Salary research and negotiation for new job offer? Check. Extensive market research to prepare for new role and field? Check. Batch meal prepping? Check. Put together an Etsy dropshipping store? In progress.

There are so many things to do in this world and always so little time. And yet at some point, I hope I will be able to slow down and just smell the roses, so to speak. When that time comes and the delicious boredom starts to set in, I’ve put together a list of activities that might be nice to do given that I have a little bit of time. This is not a bucket list in a traditional sense– I won’t be sad if these things don’t get done. Rather, I consider it like a menu. Fun side quests for me to pursue while I wait for new content to be released on my main campaign.

  • Eat banana sorbet with chocolate olive oil sauce at my favorite gelato shop
  • Shop at the Japanese grocery store in nearby town and try natto
  • Go to one of the verdant green spaces nearby and read all the books in my queue (at the top of my list are Pachinko by Min Jin Lee and Representation by Hilary Putnam)
  • Travel locally: Providence, Acadia, Portland, New York City, or the Berkshires
  • Travel domestically, but not so locally: visit my friends in Seattle or Augusta, or visit Detroit and get a sense of the housing investment opportunities there
  • Rock climb at the local gym in the middle of the day while it’s empty or do a lunch time yoga or hip hop dance class
  • Keep running along the nearby (very long) bike path until I’ve reached a town I’ve never been to before
  • Watch a film at the independent movie theater (here’s looking at you Tully)
  • Write or outline some new fiction
  • Go to a random Meetup and make new friends
  • Work on one of my data science or web app project ideas to build my portfolio
  • Brush up on my Spanish by watching some telenovelas and reading simple novels

If you had a month of funemployment, what would you do?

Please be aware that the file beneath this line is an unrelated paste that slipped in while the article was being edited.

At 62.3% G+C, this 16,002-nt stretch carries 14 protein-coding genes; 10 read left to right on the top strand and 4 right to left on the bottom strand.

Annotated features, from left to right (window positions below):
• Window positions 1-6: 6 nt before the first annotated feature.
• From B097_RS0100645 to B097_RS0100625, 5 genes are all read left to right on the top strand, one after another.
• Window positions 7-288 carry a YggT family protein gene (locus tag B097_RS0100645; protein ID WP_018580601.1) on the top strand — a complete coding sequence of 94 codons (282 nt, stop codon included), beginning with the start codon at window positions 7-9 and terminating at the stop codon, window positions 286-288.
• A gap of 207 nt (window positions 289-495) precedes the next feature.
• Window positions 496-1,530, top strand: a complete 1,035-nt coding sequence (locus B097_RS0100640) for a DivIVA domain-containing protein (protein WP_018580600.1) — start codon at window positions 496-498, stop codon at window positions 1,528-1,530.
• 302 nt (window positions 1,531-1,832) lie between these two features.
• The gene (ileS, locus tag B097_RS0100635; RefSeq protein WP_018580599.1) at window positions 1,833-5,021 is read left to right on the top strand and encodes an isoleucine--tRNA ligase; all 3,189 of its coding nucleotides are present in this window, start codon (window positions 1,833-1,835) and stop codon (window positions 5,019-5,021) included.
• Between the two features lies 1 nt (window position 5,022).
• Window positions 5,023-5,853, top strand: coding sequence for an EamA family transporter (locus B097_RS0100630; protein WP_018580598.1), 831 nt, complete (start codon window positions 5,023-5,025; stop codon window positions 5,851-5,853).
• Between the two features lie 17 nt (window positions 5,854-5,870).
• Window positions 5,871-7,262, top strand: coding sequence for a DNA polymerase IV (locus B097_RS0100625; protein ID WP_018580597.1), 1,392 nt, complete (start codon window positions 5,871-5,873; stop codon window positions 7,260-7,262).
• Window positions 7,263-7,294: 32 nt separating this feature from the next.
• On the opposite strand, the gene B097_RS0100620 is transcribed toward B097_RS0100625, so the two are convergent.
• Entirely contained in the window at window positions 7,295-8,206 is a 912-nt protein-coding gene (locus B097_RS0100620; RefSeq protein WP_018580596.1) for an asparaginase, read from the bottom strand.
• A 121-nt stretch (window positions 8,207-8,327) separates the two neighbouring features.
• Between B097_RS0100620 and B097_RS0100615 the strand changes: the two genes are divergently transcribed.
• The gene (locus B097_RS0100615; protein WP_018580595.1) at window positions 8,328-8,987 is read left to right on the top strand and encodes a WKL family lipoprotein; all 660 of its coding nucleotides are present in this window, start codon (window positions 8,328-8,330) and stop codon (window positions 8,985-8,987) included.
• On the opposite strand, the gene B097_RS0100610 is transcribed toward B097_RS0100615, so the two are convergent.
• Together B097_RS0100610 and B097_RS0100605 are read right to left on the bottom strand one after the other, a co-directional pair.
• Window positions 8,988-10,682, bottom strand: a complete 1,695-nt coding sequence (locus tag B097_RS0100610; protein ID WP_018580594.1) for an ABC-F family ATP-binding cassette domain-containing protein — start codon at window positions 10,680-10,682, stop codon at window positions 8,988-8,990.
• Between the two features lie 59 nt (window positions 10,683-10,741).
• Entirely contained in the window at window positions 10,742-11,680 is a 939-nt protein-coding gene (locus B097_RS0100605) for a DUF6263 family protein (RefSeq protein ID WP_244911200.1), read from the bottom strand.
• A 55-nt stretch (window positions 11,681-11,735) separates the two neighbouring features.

Too Lazy for DIY

Before I bought my condo, I was thoroughly convinced I was going to do all minor repairs and maintenance on it myself. I thought: how hard could it be?

So in the midst of renovation madness, fiancé and I got ourselves all the makings of a fixer upper toolkit: a nine-foot tall ladder, a drill with all the fittings, hammers and screwdrivers, joint knives, buckets, HEPA filter face masks, and the like.

We set off on our first project taking off the aging and peeling wallpaper from all 4000+ sq. ft. of wall space in the house. It took us about two days of scraping and peeling and spraying and scraping again to clean it all off. During and after, our bodies were tired, dehydrated, and just plain crabby.

I will never look at wallpaper the same way again.

There are other areas of my life where a similar DIY/anti-consumerist ethos has made its way into my brain, only to be majorly shut down.

For instance, zero waste and the urban homestead movement had me convinced for a while that composting and growing my own vegetables indoors would solve all my worldly problems. Reduce my trash waste and get free fertilizer for my hypothetical patio garden? Sign me up!

Here’s the rub, though: we don’t have much paper waste which makes our compost wetter than it should be. And digging caked wet matter out of my tumbler is no fun at all. Once every few months, it’s just me, a trowel, gloves, and a bucket in which I plop the insect-ridden gloopy masses. I’m not really sure this stuff can be used as fertilizer anymore. But I keep at it, because that one women with the tiny jar of trash for an entire year has made me feel guilty and, gosh darn it, I want to life such an aesthetically pleasing environmentalist life!

And I haven’t even gotten to the DIY projects still loitering half-heartedly on my to do list like: growing mushrooms using the blue oyster plugs that have been in my fridge for six months, clean out the dryer vent lest the clogged up lint causes it to catch fire, start my patio herb and vegetable garden so I can have basil and zucchini in spades.

But, over time, I am slowly coming to terms with the fact that I am too lazy for DIY. Gutter cleaning? I know a guy. Need to change an outlet? Email my electrician. Draining our water heater? Just take my money already!

Though the thought I can do something with my own two hands wriggles in my brain and we start all over again.

Are you a DIY’er? What stuff are you willing to do yourself vs. what would you rather pay someone else to do?